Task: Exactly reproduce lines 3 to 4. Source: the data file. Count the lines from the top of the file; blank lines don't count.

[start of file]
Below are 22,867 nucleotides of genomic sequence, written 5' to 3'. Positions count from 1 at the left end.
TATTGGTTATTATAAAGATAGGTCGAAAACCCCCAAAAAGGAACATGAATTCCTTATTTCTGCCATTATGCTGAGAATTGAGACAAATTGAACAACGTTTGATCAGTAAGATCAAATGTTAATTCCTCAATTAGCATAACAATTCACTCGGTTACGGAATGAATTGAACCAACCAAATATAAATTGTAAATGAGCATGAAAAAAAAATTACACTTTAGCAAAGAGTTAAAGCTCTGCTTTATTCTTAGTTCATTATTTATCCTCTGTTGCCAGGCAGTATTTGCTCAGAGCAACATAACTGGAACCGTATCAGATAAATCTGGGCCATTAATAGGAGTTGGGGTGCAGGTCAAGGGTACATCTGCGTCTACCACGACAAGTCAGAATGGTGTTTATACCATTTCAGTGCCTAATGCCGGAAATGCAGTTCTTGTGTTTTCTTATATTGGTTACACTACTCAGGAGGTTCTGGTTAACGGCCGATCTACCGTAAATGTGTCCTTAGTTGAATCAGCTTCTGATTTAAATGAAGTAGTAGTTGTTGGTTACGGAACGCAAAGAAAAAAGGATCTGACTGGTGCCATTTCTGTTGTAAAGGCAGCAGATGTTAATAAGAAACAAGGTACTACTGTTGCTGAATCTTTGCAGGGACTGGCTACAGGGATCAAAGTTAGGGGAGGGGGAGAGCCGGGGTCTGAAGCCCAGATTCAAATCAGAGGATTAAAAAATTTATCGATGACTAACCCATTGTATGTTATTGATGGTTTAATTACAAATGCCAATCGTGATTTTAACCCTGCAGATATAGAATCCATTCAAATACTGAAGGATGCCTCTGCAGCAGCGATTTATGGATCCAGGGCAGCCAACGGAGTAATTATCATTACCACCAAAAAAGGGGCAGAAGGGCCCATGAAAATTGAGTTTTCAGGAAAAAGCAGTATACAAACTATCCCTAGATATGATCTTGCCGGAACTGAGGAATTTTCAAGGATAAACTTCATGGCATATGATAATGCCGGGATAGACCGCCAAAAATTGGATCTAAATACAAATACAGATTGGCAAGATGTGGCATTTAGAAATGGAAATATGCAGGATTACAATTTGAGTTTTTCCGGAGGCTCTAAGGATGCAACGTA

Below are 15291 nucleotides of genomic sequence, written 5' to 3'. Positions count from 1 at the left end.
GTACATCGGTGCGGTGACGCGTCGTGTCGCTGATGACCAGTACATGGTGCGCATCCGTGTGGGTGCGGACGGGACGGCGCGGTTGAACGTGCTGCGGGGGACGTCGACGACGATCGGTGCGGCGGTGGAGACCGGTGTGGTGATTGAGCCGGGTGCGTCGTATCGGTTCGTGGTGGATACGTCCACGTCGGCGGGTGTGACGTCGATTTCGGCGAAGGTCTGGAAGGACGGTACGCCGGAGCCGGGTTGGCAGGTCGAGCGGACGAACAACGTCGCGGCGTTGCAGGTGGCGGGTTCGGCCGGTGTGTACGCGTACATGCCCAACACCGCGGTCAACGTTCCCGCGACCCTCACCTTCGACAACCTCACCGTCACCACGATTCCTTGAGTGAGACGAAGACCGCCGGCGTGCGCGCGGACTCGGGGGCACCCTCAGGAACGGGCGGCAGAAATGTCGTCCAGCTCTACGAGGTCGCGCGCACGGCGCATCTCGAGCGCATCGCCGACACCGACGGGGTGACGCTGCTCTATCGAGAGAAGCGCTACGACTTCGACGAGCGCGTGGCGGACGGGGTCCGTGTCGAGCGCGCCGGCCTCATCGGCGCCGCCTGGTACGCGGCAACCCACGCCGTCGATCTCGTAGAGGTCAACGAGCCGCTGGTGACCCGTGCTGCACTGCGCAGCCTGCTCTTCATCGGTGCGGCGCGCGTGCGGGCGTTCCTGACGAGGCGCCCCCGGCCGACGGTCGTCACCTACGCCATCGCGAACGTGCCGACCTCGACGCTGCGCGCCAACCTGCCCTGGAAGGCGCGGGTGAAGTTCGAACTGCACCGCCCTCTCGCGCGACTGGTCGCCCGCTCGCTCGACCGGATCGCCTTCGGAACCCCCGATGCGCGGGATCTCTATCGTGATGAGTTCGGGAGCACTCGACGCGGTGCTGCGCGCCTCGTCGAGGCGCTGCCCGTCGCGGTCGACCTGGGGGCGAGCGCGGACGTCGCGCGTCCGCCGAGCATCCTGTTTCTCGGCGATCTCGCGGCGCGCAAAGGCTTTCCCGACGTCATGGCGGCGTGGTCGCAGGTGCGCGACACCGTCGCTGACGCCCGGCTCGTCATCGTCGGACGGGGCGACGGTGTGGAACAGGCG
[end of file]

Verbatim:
Below are 15291 nucleotides of genomic sequence, written 5' to 3'. Positions count from 1 at the left end.
GTACATCGGTGCGGTGACGCGTCGTGTCGCTGATGACCAGTACATGGTGCGCATCCGTGTGGGTGCGGACGGGACGGCGCGGTTGAACGTGCTGCGGGGGACGTCGACGACGATCGGTGCGGCGGTGGAGACCGGTGTGGTGATTGAGCCGGGTGCGTCGTATCGGTTCGTGGTGGATACGTCCACGTCGGCGGGTGTGACGTCGATTTCGGCGAAGGTCTGGAAGGACGGTACGCCGGAGCCGGGTTGGCAGGTCGAGCGGACGAACAACGTCGCGGCGTTGCAGGTGGCGGGTTCGGCCGGTGTGTACGCGTACATGCCCAACACCGCGGTCAACGTTCCCGCGACCCTCACCTTCGACAACCTCACCGTCACCACGATTCCTTGAGTGAGACGAAGACCGCCGGCGTGCGCGCGGACTCGGGGGCACCCTCAGGAACGGGCGGCAGAAATGTCGTCCAGCTCTACGAGGTCGCGCGCACGGCGCATCTCGAGCGCATCGCCGACACCGACGGGGTGACGCTGCTCTATCGAGAGAAGCGCTACGACTTCGACGAGCGCGTGGCGGACGGGGTCCGTGTCGAGCGCGCCGGCCTCATCGGCGCCGCCTGGTACGCGGCAACCCACGCCGTCGATCTCGTAGAGGTCAACGAGCCGCTGGTGACCCGTGCTGCACTGCGCAGCCTGCTCTTCATCGGTGCGGCGCGCGTGCGGGCGTTCCTGACGAGGCGCCCCCGGCCGACGGTCGTCACCTACGCCATCGCGAACGTGCCGACCTCGACGCTGCGCGCCAACCTGCCCTGGAAGGCGCGGGTGAAGTTCGAACTGCACCGCCCTCTCGCGCGACTGGTCGCCCGCTCGCTCGACCGGATCGCCTTCGGAACCCCCGATGCGCGGGATCTCTATCGTGATGAGTTCGGGAGCACTCGACGCGGTGCTGCGCGCCTCGTCGAGGCGCTGCCCGTCGCGGTCGACCTGGGGGCGAGCGCGGACGTCGCGCGTCCGCCGAGCATCCTGTTTCTCGGCGATCTCGCGGCGCGCAAAGGCTTTCCCGACGTCATGGCGGCGTGGTCGCAGGTGCGCGACACCGTCGCTGACGCCCGGCTCGTCATCGTCGGACGGGGCGACGGTGTGGAACAGGCG